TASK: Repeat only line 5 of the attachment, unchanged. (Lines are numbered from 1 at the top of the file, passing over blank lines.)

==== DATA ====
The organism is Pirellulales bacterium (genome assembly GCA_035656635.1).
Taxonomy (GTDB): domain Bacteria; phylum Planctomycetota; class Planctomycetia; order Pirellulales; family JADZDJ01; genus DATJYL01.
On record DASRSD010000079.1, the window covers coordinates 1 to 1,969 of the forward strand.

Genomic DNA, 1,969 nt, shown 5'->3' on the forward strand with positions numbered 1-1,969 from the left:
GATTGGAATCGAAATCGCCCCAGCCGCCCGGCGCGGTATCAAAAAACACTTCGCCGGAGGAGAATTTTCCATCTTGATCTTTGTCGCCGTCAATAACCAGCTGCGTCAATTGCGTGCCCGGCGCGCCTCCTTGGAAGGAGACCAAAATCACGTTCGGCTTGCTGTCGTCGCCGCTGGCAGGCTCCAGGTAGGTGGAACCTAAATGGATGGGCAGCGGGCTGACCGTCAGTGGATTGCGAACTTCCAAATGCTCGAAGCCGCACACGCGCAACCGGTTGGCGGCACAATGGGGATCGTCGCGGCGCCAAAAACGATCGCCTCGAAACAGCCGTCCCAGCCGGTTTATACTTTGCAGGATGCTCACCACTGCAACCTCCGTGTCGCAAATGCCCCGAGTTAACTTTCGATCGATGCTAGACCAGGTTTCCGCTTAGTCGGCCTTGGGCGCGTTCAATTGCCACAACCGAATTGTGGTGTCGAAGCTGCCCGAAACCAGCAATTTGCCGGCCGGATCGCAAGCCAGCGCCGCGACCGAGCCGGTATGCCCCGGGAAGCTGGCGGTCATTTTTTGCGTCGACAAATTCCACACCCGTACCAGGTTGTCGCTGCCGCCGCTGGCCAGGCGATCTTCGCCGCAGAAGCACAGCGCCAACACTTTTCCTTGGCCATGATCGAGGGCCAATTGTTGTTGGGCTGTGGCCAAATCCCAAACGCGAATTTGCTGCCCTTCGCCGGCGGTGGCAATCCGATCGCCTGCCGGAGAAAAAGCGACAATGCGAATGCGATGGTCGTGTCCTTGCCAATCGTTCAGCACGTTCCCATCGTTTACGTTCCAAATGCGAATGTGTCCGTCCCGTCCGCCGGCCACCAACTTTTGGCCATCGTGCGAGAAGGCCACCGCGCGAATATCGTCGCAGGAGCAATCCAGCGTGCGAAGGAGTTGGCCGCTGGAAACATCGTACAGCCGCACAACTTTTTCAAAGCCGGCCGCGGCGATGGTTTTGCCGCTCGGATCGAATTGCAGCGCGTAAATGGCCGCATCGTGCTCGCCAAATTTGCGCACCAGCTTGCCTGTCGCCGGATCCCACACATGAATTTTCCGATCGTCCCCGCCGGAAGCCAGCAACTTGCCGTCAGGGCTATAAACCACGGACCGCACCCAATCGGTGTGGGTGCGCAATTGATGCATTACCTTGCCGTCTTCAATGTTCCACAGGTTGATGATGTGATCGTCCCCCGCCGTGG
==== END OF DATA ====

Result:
GATTGGAATCGAAATCGCCCCAGCCGCCCGGCGCGGTATCAAAAAACACTTCGCCGGAGGAGAATTTTCCATCTTGATCTTTGTCGCCGTCAATAACCAGCTGCGTCAATTGCGTGCCCGGCGCGCCTCCTTGGAAGGAGACCAAAATCACGTTCGGCTTGCTGTCGTCGCCGCTGGCAGGCTCCAGGTAGGTGGAACCTAAATGGATGGGCAGCGGGCTGACCGTCAGTGGATTGCGAACTTCCAAATGCTCGAAGCCGCACACGCGCAACCGGTTGGCGGCACAATGGGGATCGTCGCGGCGCCAAAAACGATCGCCTCGAAACAGCCGTCCCAGCCGGTTTATACTTTGCAGGATGCTCACCACTGCAACCTCCGTGTCGCAAATGCCCCGAGTTAACTTTCGATCGATGCTAGACCAGGTTTCCGCTTAGTCGGCCTTGGGCGCGTTCAATTGCCACAACCGAATTGTGGTGTCGAAGCTGCCCGAAACCAGCAATTTGCCGGCCGGATCGCAAGCCAGCGCCGCGACCGAGCCGGTATGCCCCGGGAAGCTGGCGGTCATTTTTTGCGTCGACAAATTCCACACCCGTACCAGGTTGTCGCTGCCGCCGCTGGCCAGGCGATCTTCGCCGCAGAAGCACAGCGCCAACACTTTTCCTTGGCCATGATCGAGGGCCAATTGTTGTTGGGCTGTGGCCAAATCCCAAACGCGAATTTGCTGCCCTTCGCCGGCGGTGGCAATCCGATCGCCTGCCGGAGAAAAAGCGACAATGCGAATGCGATGGTCGTGTCCTTGCCAATCGTTCAGCACGTTCCCATCGTTTACGTTCCAAATGCGAATGTGTCCGTCCCGTCCGCCGGCCACCAACTTTTGGCCATCGTGCGAGAAGGCCACCGCGCGAATATCGTCGCAGGAGCAATCCAGCGTGCGAAGGAGTTGGCCGCTGGAAACATCGTACAGCCGCACAACTTTTTCAAAGCCGGCCGCGGCGATGGTTTTGCCGCTCGGATCGAATTGCAGCGCGTAAATGGCCGCATCGTGCTCGCCAAATTTGCGCACCAGCTTGCCTGTCGCCGGATCCCACACATGAATTTTCCGATCGTCCCCGCCGGAAGCCAGCAACTTGCCGTCAGGGCTATAAACCACGGACCGCACCCAATCGGTGTGGGTGCGCAATTGATGCATTACCTTGCCGTCTTCAATGTTCCACAGGTTGATGATGTGATCGTCCCCCGCCGTGG